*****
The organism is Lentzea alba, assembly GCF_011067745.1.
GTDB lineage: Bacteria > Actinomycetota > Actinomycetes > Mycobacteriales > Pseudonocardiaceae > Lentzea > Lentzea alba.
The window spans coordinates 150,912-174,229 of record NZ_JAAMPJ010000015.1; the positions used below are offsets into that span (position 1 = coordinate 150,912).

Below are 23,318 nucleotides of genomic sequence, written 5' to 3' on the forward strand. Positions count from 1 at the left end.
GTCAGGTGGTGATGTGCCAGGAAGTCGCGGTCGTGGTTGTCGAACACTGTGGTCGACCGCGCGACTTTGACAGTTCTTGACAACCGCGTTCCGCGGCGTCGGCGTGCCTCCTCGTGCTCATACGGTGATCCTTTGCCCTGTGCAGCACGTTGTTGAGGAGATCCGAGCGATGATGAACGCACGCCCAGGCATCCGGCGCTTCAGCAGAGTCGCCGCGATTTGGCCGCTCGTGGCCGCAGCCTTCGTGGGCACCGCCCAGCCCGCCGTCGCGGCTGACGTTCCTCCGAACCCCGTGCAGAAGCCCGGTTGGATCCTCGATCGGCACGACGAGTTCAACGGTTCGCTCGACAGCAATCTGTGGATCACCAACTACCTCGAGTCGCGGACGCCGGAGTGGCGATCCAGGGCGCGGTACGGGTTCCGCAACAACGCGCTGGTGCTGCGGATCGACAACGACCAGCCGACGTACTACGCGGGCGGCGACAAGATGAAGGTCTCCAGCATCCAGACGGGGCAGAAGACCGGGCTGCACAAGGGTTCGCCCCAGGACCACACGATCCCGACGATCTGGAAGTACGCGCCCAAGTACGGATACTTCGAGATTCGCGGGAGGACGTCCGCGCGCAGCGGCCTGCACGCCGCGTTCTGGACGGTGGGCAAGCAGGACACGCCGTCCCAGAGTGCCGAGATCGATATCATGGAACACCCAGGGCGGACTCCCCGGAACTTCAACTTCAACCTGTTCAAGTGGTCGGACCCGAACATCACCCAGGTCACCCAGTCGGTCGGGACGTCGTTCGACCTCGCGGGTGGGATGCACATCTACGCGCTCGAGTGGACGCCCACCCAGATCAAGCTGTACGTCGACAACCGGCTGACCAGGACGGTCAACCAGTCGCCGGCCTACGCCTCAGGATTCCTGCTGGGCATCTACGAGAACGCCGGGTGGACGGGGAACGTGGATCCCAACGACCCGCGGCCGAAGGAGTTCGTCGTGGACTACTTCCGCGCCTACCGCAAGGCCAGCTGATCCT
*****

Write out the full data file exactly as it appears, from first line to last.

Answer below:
The organism is Lentzea alba, assembly GCF_011067745.1.
GTDB lineage: Bacteria > Actinomycetota > Actinomycetes > Mycobacteriales > Pseudonocardiaceae > Lentzea > Lentzea alba.
The window spans coordinates 150,912-174,229 of record NZ_JAAMPJ010000015.1; the positions used below are offsets into that span (position 1 = coordinate 150,912).

Below are 23,318 nucleotides of genomic sequence, written 5' to 3' on the forward strand. Positions count from 1 at the left end.
GTCAGGTGGTGATGTGCCAGGAAGTCGCGGTCGTGGTTGTCGAACACTGTGGTCGACCGCGCGACTTTGACAGTTCTTGACAACCGCGTTCCGCGGCGTCGGCGTGCCTCCTCGTGCTCATACGGTGATCCTTTGCCCTGTGCAGCACGTTGTTGAGGAGATCCGAGCGATGATGAACGCACGCCCAGGCATCCGGCGCTTCAGCAGAGTCGCCGCGATTTGGCCGCTCGTGGCCGCAGCCTTCGTGGGCACCGCCCAGCCCGCCGTCGCGGCTGACGTTCCTCCGAACCCCGTGCAGAAGCCCGGTTGGATCCTCGATCGGCACGACGAGTTCAACGGTTCGCTCGACAGCAATCTGTGGATCACCAACTACCTCGAGTCGCGGACGCCGGAGTGGCGATCCAGGGCGCGGTACGGGTTCCGCAACAACGCGCTGGTGCTGCGGATCGACAACGACCAGCCGACGTACTACGCGGGCGGCGACAAGATGAAGGTCTCCAGCATCCAGACGGGGCAGAAGACCGGGCTGCACAAGGGTTCGCCCCAGGACCACACGATCCCGACGATCTGGAAGTACGCGCCCAAGTACGGATACTTCGAGATTCGCGGGAGGACGTCCGCGCGCAGCGGCCTGCACGCCGCGTTCTGGACGGTGGGCAAGCAGGACACGCCGTCCCAGAGTGCCGAGATCGATATCATGGAACACCCAGGGCGGACTCCCCGGAACTTCAACTTCAACCTGTTCAAGTGGTCGGACCCGAACATCACCCAGGTCACCCAGTCGGTCGGGACGTCGTTCGACCTCGCGGGTGGGATGCACATCTACGCGCTCGAGTGGACGCCCACCCAGATCAAGCTGTACGTCGACAACCGGCTGACCAGGACGGTCAACCAGTCGCCGGCCTACGCCTCAGGATTCCTGCTGGGCATCTACGAGAACGCCGGGTGGACGGGGAACGTGGATCCCAACGACCCGCGGCCGAAGGAGTTCGTCGTGGACTACTTCCGCGCCTACCGCAAGGCCAGCTGATCCT